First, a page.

Home News Chirlane McCray, N.Y.C.’s first girl, will get a vaccine shot and says...

Chirlane McCray, N.Y.C.’s first girl, will get a vaccine shot and says ‘there actually is nothing to be afraid of.’


New York Metropolis’s first girl, Chirlane McCray, acquired a Covid-19 vaccine on Tuesday afternoon at Kings County Hospital in Brooklyn, as New York Metropolis well being officers attempt to tackle a stark racial disparity in its vaccine rollout.

Ms. McCray, who’s 66, meets the state’s present age requirement that enables New Yorkers older than 65 years of age to get the vaccine. Her husband, Mayor Invoice de Blasio, who’s 59, doesn’t.

Thus far, Black and Latino residents have acquired far fewer doses of a vaccine than white residents, regardless that communities of shade have been hit hardest by the virus. The city’s demographic data is incomplete however the latest information out there reveals that of practically 375,000 metropolis residents who acquired one dose of a vaccine and whose race was recorded, about 46 p.c have been white, 16 p.c have been Latino, 16 p.c have been Asian and 12 p.c have been Black.

Latino and Black residents have been significantly underrepresented: The town’s inhabitants is roughly 29 p.c Latino and 24 p.c Black.

The town’s well being division has pushed to encourage Black and Latino New Yorkers to get vaccinated, hoping to handle vaccine hesitancy, in mild of the historical past of unethical medical research in the US. However Mr. de Blasio mentioned final week that he and his spouse, who’s Black, wouldn’t obtain the vaccine till they met state eligibility standards, citing a need to reassure New Yorkers that the method was honest and equitable.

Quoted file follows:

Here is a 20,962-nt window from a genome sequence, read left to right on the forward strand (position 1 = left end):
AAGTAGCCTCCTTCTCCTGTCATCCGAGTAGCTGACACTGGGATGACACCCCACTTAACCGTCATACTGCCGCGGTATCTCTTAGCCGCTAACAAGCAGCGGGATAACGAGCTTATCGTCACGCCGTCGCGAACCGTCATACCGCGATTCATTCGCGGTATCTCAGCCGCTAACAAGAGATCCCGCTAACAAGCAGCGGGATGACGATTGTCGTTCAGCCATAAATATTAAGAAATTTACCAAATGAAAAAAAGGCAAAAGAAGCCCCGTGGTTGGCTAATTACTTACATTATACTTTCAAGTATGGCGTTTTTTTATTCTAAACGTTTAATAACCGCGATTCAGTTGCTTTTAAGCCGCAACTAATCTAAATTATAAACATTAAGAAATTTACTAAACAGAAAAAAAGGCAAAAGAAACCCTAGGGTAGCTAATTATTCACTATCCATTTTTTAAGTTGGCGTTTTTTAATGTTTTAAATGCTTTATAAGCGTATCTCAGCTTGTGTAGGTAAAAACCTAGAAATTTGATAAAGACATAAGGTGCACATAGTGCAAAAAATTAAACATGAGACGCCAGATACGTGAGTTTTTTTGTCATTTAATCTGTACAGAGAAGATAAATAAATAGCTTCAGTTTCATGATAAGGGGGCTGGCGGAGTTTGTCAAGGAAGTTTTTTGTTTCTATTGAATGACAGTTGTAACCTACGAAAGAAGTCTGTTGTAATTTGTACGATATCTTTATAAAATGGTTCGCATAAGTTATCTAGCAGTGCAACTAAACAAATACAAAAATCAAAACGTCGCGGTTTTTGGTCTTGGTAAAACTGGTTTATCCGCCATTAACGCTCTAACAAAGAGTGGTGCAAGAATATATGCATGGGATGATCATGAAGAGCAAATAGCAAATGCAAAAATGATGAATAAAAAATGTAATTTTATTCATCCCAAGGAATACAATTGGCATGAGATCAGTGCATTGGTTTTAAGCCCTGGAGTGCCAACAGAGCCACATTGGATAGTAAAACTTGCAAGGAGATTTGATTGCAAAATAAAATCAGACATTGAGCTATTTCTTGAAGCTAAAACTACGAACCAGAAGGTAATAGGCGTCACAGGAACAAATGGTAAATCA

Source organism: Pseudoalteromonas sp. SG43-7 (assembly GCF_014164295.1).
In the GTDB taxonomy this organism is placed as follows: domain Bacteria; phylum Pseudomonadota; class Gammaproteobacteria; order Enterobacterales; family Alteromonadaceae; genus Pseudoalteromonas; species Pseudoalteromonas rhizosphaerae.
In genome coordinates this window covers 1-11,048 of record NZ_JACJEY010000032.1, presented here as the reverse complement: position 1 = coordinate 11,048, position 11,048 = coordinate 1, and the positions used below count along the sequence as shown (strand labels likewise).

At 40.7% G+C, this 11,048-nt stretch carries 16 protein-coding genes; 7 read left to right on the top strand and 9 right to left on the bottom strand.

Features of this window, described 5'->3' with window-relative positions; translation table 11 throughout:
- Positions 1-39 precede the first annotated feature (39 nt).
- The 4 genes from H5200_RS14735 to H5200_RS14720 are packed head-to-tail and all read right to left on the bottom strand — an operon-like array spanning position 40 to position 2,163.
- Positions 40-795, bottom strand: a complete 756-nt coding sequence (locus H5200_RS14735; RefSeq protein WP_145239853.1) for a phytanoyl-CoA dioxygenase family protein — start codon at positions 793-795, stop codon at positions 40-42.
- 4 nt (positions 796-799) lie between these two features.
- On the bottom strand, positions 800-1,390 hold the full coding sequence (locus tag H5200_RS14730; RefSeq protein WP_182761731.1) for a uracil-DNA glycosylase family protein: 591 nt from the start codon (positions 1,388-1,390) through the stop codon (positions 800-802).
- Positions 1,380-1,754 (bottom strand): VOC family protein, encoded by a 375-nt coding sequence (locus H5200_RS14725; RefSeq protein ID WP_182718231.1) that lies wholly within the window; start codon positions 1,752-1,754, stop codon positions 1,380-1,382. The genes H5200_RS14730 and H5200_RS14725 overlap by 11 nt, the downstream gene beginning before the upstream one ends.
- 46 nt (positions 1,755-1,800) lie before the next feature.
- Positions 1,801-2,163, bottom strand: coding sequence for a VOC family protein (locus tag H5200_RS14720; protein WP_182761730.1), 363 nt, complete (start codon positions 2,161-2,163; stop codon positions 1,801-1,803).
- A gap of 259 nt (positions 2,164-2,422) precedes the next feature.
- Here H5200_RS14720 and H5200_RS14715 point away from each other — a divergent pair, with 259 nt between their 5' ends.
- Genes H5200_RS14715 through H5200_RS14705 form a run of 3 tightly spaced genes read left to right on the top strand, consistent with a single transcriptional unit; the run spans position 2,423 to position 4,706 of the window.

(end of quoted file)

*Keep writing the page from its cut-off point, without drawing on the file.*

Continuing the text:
“Individuals must see that folk they know, of us they belief and respect are getting the vaccine,” Mr. de Blasio mentioned at a information convention. “Additionally they must know that the priorities are being revered and those that want it most are getting it first.”

After receiving her shot, a dose of the Pfizer-BioNTech vaccine, Ms. McCray inspired eligible New Yorker to join vaccine appointments — although access to those appointments, that are listed on dozens of disparate web sites, has been one of many limitations to the equitable distribution of the vaccine.

“There actually is nothing to be afraid of,” Ms. McCray mentioned of being vaccinated. “We wish to do that for our households, we wish to do that for our family members, and naturally we wish to do it for our metropolis.”

As of Tuesday, New York Metropolis had administered greater than one million doses of vaccine. Mr. de Blasio had hoped to supply that many doses in January alone however has blamed a lack of supply for the slower tempo.